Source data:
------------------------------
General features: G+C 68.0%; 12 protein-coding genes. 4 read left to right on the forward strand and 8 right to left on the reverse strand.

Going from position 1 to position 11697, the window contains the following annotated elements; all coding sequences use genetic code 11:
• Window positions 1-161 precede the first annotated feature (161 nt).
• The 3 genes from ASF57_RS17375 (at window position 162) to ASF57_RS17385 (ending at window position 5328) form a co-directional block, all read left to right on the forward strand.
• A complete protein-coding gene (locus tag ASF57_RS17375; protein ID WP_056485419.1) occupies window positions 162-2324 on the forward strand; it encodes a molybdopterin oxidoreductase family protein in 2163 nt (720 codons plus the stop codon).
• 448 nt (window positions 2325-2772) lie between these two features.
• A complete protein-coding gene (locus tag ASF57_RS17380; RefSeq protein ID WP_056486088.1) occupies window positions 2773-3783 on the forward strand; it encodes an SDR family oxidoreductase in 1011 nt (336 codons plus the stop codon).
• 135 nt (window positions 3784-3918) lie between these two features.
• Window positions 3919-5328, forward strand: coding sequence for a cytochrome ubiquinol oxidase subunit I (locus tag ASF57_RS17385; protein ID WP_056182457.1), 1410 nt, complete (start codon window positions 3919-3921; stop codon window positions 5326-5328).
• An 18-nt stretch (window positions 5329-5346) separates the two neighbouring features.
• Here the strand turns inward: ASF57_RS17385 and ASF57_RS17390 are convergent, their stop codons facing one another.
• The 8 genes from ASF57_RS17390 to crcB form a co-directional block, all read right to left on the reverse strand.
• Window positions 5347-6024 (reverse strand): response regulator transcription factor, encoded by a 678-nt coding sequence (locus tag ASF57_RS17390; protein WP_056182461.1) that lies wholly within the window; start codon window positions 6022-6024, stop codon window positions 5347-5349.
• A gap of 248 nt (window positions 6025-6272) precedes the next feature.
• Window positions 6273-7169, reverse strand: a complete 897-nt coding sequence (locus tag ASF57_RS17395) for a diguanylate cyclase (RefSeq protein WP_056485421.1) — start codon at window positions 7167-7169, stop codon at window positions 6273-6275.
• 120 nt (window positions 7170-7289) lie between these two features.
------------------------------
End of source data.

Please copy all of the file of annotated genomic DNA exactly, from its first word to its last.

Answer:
General features: G+C 68.0%; 12 protein-coding genes. 4 read left to right on the forward strand and 8 right to left on the reverse strand.

Going from position 1 to position 11697, the window contains the following annotated elements; all coding sequences use genetic code 11:
• Window positions 1-161 precede the first annotated feature (161 nt).
• The 3 genes from ASF57_RS17375 (at window position 162) to ASF57_RS17385 (ending at window position 5328) form a co-directional block, all read left to right on the forward strand.
• A complete protein-coding gene (locus tag ASF57_RS17375; protein ID WP_056485419.1) occupies window positions 162-2324 on the forward strand; it encodes a molybdopterin oxidoreductase family protein in 2163 nt (720 codons plus the stop codon).
• 448 nt (window positions 2325-2772) lie between these two features.
• A complete protein-coding gene (locus tag ASF57_RS17380; RefSeq protein ID WP_056486088.1) occupies window positions 2773-3783 on the forward strand; it encodes an SDR family oxidoreductase in 1011 nt (336 codons plus the stop codon).
• 135 nt (window positions 3784-3918) lie between these two features.
• Window positions 3919-5328, forward strand: coding sequence for a cytochrome ubiquinol oxidase subunit I (locus tag ASF57_RS17385; protein ID WP_056182457.1), 1410 nt, complete (start codon window positions 3919-3921; stop codon window positions 5326-5328).
• An 18-nt stretch (window positions 5329-5346) separates the two neighbouring features.
• Here the strand turns inward: ASF57_RS17385 and ASF57_RS17390 are convergent, their stop codons facing one another.
• The 8 genes from ASF57_RS17390 to crcB form a co-directional block, all read right to left on the reverse strand.
• Window positions 5347-6024 (reverse strand): response regulator transcription factor, encoded by a 678-nt coding sequence (locus tag ASF57_RS17390; protein WP_056182461.1) that lies wholly within the window; start codon window positions 6022-6024, stop codon window positions 5347-5349.
• A gap of 248 nt (window positions 6025-6272) precedes the next feature.
• Window positions 6273-7169, reverse strand: a complete 897-nt coding sequence (locus tag ASF57_RS17395) for a diguanylate cyclase (RefSeq protein WP_056485421.1) — start codon at window positions 7167-7169, stop codon at window positions 6273-6275.
• 120 nt (window positions 7170-7289) lie between these two features.